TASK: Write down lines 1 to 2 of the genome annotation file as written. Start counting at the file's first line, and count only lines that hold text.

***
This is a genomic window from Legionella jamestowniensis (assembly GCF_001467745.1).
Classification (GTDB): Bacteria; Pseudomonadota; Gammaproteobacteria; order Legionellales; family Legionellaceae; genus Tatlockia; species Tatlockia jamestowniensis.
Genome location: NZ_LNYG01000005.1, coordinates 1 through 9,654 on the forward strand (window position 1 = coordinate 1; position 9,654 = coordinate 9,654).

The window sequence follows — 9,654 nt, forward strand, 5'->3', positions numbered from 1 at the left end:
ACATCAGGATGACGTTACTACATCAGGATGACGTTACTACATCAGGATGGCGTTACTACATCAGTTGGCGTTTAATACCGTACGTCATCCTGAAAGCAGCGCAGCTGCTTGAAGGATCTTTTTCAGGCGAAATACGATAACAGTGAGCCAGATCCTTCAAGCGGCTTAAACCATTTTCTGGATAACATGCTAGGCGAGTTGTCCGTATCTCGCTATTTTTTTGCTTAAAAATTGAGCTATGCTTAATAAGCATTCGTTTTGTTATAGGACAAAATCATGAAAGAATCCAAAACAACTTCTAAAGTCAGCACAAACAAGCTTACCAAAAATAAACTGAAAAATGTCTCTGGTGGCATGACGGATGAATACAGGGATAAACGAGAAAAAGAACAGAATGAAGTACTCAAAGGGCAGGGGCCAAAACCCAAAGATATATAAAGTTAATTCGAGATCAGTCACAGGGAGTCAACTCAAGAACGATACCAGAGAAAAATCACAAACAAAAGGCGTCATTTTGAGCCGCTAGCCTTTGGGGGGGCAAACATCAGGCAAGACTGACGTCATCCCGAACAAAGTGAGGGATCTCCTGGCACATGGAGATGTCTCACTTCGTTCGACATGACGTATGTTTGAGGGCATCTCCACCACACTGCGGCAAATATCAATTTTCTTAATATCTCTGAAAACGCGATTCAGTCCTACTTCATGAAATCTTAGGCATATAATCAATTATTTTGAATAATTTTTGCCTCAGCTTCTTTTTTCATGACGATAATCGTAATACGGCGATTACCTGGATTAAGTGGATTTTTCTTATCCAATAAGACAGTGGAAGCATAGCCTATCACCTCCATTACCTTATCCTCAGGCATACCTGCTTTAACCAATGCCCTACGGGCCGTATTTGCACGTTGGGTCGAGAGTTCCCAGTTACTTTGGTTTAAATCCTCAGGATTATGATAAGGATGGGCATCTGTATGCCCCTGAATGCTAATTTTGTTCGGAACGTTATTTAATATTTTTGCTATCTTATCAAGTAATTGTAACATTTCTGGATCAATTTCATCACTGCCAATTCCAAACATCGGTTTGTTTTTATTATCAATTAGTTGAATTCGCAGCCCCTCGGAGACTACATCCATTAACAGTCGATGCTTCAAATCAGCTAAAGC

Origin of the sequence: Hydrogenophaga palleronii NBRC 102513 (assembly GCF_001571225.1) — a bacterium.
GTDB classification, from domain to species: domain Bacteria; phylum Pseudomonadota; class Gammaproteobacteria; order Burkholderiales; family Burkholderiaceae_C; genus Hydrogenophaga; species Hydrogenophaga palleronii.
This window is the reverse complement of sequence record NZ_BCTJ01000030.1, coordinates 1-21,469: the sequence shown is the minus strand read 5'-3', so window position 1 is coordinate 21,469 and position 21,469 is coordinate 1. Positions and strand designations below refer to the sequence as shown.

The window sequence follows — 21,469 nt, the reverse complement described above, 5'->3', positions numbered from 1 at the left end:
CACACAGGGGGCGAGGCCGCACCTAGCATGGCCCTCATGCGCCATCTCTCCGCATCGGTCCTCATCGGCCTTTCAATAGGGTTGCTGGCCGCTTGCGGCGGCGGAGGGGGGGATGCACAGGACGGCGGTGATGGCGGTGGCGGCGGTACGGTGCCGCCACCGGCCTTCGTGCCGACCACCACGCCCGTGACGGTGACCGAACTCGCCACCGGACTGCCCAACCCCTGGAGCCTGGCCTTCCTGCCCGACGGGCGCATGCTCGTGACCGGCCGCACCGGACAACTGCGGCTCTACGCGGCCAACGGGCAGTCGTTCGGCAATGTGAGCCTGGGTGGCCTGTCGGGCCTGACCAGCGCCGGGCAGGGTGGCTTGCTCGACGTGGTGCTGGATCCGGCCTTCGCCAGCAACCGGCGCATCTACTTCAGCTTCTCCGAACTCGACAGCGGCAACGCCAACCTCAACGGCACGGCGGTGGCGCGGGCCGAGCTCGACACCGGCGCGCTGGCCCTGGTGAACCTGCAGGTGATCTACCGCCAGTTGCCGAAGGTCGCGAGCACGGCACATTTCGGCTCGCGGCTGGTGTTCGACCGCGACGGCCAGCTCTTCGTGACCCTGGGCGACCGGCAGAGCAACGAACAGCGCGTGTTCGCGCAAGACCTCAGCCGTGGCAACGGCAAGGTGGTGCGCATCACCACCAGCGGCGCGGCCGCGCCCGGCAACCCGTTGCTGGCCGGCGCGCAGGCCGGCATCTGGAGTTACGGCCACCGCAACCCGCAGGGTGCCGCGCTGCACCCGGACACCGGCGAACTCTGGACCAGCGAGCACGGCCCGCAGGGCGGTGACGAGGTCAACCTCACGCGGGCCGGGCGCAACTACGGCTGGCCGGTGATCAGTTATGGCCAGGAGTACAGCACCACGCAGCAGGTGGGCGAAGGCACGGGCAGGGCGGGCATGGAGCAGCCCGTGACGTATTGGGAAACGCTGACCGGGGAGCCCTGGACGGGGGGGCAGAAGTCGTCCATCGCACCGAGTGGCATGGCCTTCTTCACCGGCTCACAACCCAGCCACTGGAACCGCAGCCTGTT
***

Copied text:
This is a genomic window from Legionella jamestowniensis (assembly GCF_001467745.1).
Classification (GTDB): Bacteria; Pseudomonadota; Gammaproteobacteria; order Legionellales; family Legionellaceae; genus Tatlockia; species Tatlockia jamestowniensis.